The return for Jensen is tough because on the one hand he could help a team get better and he’s capable of being an adequate second-pairing defender if you need him to be. On the other hand, he’s a salary dump even though his salary isn’t that large. Either way, he’s not likely to fetch in return anywhere near what was given up at the 2019 Trade Deadline to acquire him.
That’s a little disheartening and might be a thing that dissuades the Capitals from trying to move him. He’s also been a good fit for the team and has done great work for them. This is purely a salary cap and asset deployment thing and if the Capitals feel like they don’t need to make a change, they probably won’t.
Does McMichael Make Kuznetsov Expendable?
I’m not writing this just to stir the pot. Connor McMichael has been a dominant center for Canada the last two years at the World Juniors. He’s got 15 points in 14 World Junior games and blew the Ontario Hockey League out of the water last season with 102 points in 52 games. He has truly blossomed into a young player with real star potential at the center position. McMichael is on an entry-level contract and his salary cap hit is under $1 million.
Evgeny Kuznetsov’s cap hit is $7.8 million. He’s well regarded and is an extremely talented hockey player. If the Capitals decided to trade him, they could be dealing from a position of strength. Spare a thought for what a team like the New York Rangers might be willing to part with in order to add a center like Kuznetsov. There’s no shortage of teams in this league that would love to have a center like him. If the trade was a package of picks and prospects, the Capitals would also create a large amount of cap space in the process. I don’t think they’re looking to move Kuznetsov, but it’s interesting to think about.
Craig Anderson Looks Good
I wrote Craig Anderson off as being done after last season. I thought he looked pretty worn out after the last couple seasons in Ottawa. To be fair to him, it was the last couple seasons — in Ottawa. That team has gone through hell and back and Anderson has basically been along for the ride.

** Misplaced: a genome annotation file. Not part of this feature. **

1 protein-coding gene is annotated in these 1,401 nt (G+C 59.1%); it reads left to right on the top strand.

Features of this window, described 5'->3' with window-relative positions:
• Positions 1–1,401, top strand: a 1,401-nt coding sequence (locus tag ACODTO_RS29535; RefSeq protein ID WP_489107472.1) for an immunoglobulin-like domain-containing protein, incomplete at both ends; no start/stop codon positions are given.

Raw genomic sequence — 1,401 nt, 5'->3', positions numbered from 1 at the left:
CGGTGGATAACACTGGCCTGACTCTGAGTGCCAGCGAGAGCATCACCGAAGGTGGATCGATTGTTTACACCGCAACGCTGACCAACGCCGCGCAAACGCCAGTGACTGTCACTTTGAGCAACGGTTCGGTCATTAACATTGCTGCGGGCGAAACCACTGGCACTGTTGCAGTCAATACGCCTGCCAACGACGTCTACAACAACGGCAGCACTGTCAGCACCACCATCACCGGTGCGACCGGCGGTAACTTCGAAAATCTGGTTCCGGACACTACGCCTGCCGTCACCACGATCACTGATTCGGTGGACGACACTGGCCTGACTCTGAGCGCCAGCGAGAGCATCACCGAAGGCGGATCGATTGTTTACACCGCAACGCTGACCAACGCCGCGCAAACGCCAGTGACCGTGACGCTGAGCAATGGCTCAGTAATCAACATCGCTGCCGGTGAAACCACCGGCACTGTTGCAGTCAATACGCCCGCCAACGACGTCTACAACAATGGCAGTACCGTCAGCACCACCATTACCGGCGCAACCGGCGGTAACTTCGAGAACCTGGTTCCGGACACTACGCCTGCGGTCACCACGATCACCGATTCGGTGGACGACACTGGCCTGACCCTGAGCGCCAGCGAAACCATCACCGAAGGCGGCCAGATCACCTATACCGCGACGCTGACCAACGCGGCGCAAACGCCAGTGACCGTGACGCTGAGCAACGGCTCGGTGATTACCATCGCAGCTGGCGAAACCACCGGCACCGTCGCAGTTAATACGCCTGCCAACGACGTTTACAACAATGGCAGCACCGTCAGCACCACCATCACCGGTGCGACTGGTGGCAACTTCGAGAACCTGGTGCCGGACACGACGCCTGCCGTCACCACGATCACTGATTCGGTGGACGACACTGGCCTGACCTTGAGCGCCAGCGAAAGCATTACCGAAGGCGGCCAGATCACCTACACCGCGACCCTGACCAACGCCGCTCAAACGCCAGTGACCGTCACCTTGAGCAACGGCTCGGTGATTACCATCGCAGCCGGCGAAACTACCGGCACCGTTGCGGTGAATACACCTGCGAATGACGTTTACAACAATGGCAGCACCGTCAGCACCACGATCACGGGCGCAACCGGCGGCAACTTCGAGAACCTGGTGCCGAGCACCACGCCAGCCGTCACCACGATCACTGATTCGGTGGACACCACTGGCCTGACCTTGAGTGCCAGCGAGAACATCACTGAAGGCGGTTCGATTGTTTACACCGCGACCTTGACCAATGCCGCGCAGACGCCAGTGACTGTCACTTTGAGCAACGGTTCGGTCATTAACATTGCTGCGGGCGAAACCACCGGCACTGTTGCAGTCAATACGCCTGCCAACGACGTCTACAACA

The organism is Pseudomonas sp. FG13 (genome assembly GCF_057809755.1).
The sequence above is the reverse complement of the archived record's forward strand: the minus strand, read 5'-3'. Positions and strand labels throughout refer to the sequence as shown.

The guy can still play and looked really good in the second team scrimmage. He was finding the puck well, making stops and just looked confident in his crease. He’s only two seasons removed from starting 47 games and last season he started 31. His numbers weren’t great, but he was above a .900 save percentage both seasons playing behind a Senators team that ended up picking third in the draft.
This will be the best defense Anderson has played behind since the 2016-17 season. I don’t see any reason to believe that he couldn’t give the Capitals 20-25 quality games in net. The Capitals should hand him a contract and make him the backup.
Sprong Will Make Opening Night
I thought Daniel Sprong looked really good heading into the playoffs and was shocked he didn’t get more of a chance to play. He seems to have come into training camp determined to not let it happen again. For his part, coach Peter Laviolette seems to be giving Sprong a chance. In the Jan. 10 scrimmage, he was on a line with Lars Eller and Richard Panik. That seems likely to be the third forward line for the Capitals when the season starts.
It appears that Sprong is going to make the cut for opening night. He has shown the speed that once earned him the moniker, “the Flying Dutchman.” He combined with Eller and Panik could end up being a pretty dynamic line and it wouldn’t be shocking to see it produce at least one player that knocks on a 20-goal per 82-game pace during this 56-game season.
We are just days away from the start of the season. The playoff disappointment of 2019-20 seems long ago, indeed. With a new coach and some new faces, the 2020-21 Capitals seem just about ready to get things underway.
Jack Dawkins is a freelance scout, analyst and avid watcher of “way too much hockey.” He has joined The Hockey Writers team to cover all things Washington Capitals, New Jersey Devils, Minnesota Wild, Los Angeles Kings, Arizona Coyotes and Florida Panthers. He’s an absolute data hound and loves using stats and analytics to calculate and extrapolate data for analysis.